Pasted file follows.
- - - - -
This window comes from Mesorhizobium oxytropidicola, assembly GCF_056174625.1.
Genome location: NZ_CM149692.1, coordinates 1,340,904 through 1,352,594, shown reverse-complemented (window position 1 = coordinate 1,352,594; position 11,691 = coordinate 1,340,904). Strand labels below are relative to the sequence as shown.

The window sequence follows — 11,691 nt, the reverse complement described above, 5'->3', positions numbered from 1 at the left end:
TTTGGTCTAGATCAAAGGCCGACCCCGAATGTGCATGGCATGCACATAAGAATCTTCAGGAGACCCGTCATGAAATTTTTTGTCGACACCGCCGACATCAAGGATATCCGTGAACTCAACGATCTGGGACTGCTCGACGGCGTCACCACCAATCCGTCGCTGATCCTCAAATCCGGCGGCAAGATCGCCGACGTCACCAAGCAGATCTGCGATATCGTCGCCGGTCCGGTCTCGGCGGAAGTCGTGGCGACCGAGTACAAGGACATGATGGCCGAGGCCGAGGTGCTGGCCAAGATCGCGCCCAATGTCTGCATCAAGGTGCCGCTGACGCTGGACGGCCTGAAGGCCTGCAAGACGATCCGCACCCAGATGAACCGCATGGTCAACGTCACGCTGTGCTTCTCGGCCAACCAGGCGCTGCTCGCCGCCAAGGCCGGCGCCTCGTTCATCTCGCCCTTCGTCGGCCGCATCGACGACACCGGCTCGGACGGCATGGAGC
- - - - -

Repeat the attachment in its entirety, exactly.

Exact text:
This window comes from Mesorhizobium oxytropidicola, assembly GCF_056174625.1.
Genome location: NZ_CM149692.1, coordinates 1,340,904 through 1,352,594, shown reverse-complemented (window position 1 = coordinate 1,352,594; position 11,691 = coordinate 1,340,904). Strand labels below are relative to the sequence as shown.

The window sequence follows — 11,691 nt, the reverse complement described above, 5'->3', positions numbered from 1 at the left end:
TTTGGTCTAGATCAAAGGCCGACCCCGAATGTGCATGGCATGCACATAAGAATCTTCAGGAGACCCGTCATGAAATTTTTTGTCGACACCGCCGACATCAAGGATATCCGTGAACTCAACGATCTGGGACTGCTCGACGGCGTCACCACCAATCCGTCGCTGATCCTCAAATCCGGCGGCAAGATCGCCGACGTCACCAAGCAGATCTGCGATATCGTCGCCGGTCCGGTCTCGGCGGAAGTCGTGGCGACCGAGTACAAGGACATGATGGCCGAGGCCGAGGTGCTGGCCAAGATCGCGCCCAATGTCTGCATCAAGGTGCCGCTGACGCTGGACGGCCTGAAGGCCTGCAAGACGATCCGCACCCAGATGAACCGCATGGTCAACGTCACGCTGTGCTTCTCGGCCAACCAGGCGCTGCTCGCCGCCAAGGCCGGCGCCTCGTTCATCTCGCCCTTCGTCGGCCGCATCGACGACACCGGCTCGGACGGCATGGAGC